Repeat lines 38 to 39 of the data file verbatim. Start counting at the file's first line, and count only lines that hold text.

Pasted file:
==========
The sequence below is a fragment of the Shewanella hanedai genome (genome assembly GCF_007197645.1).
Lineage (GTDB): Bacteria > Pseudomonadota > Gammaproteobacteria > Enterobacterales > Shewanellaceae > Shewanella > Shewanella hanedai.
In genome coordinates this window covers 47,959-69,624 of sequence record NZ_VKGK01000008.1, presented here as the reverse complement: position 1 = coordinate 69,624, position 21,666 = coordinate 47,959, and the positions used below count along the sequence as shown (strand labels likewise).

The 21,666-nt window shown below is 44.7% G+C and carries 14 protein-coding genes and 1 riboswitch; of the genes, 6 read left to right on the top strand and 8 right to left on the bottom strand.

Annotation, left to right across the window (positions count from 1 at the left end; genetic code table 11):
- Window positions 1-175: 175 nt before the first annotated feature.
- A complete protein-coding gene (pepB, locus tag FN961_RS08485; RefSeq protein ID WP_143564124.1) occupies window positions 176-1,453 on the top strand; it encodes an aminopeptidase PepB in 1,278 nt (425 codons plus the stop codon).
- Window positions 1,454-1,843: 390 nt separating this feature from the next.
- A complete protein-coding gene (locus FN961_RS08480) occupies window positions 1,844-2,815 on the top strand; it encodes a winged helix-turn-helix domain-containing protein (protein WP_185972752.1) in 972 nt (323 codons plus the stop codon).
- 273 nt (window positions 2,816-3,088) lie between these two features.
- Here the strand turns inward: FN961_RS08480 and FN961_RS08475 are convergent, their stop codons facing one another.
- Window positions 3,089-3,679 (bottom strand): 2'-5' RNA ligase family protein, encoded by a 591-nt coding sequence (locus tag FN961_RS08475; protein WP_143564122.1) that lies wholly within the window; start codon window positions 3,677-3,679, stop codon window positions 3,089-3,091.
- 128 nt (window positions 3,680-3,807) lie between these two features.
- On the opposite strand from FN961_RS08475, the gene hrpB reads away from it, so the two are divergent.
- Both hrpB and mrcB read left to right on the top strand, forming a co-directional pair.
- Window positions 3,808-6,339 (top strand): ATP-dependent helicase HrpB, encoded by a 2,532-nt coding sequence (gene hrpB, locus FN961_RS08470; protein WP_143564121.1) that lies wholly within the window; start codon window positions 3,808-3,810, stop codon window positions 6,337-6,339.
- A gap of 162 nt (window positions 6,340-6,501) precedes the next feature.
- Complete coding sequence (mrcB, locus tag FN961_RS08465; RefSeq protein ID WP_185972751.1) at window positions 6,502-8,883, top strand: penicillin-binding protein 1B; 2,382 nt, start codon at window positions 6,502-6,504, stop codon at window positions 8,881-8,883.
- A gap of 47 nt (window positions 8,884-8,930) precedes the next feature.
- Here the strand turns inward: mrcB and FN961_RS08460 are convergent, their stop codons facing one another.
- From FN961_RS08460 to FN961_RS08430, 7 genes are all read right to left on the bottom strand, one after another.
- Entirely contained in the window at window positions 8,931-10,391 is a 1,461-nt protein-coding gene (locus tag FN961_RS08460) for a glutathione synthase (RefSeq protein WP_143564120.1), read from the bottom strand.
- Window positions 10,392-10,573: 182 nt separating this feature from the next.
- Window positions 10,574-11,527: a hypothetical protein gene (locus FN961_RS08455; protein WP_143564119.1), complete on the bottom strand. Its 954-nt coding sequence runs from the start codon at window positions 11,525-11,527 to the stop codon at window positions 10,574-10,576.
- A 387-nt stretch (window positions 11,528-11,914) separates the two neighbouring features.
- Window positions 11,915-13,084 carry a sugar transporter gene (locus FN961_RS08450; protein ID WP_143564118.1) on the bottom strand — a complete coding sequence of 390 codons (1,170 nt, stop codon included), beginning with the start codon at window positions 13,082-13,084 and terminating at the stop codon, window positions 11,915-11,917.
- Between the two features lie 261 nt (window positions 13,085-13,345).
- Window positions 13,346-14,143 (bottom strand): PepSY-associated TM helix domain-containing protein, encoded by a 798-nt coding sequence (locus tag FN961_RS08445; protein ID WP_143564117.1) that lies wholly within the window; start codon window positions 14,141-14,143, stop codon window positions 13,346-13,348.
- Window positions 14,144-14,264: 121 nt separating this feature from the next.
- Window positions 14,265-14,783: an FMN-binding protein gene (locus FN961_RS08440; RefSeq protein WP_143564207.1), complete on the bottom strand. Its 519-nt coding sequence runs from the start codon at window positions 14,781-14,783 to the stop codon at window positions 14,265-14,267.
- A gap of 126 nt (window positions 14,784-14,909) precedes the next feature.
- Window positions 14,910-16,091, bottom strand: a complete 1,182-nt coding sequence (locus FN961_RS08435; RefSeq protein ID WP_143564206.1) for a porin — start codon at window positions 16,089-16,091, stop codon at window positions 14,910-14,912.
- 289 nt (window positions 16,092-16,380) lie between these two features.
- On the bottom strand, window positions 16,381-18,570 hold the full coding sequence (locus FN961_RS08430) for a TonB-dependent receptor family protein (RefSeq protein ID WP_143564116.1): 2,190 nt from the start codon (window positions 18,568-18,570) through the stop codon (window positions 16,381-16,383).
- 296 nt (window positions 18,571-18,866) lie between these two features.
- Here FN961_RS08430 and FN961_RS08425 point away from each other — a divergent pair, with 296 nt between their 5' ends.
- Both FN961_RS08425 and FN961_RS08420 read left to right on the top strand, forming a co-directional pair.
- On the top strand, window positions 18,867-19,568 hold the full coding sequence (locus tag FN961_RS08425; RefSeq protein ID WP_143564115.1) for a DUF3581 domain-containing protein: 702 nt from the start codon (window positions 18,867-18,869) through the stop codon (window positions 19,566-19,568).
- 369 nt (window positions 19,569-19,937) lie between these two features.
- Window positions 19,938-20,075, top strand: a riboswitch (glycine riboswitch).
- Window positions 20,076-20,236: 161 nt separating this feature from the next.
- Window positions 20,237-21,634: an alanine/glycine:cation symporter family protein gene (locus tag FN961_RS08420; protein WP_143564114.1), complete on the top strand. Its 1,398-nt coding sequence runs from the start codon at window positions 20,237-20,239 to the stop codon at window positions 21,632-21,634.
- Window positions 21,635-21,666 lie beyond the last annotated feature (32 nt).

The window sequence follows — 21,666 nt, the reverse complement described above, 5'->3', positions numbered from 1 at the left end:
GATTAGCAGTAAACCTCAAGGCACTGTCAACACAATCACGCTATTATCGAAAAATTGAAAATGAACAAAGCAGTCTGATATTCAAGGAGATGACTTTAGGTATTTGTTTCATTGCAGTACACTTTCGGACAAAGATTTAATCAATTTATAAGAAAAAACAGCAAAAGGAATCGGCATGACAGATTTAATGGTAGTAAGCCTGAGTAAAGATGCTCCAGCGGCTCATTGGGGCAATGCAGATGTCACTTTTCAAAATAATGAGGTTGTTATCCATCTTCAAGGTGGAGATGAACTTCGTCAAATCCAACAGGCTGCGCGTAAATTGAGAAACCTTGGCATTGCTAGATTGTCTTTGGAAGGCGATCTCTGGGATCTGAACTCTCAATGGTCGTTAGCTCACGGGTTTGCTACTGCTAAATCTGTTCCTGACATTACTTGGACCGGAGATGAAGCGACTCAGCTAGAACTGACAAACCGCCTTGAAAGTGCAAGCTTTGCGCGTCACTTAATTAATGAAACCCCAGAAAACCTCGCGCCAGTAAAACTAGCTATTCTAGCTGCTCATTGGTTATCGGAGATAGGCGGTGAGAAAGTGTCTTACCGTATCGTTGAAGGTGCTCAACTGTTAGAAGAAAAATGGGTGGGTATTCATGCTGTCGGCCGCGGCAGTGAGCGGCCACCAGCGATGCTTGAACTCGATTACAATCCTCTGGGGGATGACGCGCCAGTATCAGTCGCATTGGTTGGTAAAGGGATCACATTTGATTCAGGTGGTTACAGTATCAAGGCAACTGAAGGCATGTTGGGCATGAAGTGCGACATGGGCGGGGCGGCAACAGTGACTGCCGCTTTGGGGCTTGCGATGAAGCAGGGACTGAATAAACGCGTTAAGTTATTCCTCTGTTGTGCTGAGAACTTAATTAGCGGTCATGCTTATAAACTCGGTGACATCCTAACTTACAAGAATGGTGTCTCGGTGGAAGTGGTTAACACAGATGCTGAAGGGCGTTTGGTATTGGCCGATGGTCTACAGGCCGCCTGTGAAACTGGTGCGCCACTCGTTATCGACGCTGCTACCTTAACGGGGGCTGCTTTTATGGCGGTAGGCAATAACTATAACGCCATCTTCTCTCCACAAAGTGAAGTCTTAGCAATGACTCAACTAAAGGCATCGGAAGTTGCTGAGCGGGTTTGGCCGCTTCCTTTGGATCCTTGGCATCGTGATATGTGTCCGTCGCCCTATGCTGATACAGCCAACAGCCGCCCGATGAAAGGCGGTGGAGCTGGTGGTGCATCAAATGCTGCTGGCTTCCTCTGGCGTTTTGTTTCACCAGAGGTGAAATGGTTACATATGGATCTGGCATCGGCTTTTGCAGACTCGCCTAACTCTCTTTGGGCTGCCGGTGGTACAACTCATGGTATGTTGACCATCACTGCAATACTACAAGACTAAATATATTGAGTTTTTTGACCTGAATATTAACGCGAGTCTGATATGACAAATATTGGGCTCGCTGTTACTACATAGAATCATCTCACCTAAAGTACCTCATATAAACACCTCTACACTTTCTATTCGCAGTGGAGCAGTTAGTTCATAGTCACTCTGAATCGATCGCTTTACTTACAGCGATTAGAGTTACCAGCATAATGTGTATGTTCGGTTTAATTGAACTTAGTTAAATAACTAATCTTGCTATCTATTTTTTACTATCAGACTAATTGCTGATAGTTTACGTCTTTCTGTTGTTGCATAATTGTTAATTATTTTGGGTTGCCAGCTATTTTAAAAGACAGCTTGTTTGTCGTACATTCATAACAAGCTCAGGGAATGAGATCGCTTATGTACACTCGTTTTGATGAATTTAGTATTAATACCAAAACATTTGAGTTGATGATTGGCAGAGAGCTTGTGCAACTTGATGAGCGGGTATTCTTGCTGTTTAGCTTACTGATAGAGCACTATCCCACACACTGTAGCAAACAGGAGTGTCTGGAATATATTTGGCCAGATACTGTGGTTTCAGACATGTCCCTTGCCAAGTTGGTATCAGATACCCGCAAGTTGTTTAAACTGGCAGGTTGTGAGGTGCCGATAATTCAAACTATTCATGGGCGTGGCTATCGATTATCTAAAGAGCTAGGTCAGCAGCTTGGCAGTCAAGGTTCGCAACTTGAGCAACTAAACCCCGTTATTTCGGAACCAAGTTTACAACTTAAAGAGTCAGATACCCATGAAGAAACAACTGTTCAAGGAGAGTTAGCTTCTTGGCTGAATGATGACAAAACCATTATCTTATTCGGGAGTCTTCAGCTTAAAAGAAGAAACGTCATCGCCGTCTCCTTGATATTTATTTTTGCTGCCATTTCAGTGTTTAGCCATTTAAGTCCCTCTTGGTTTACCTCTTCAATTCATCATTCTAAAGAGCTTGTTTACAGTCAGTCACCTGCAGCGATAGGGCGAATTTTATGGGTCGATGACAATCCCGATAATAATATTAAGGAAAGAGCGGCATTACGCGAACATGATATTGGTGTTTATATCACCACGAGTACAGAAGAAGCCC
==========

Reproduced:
- On the top strand, window positions 18,867-19,568 hold the full coding sequence (locus tag FN961_RS08425; RefSeq protein ID WP_143564115.1) for a DUF3581 domain-containing protein: 702 nt from the start codon (window positions 18,867-18,869) through the stop codon (window positions 19,566-19,568).
- 369 nt (window positions 19,569-19,937) lie between these two features.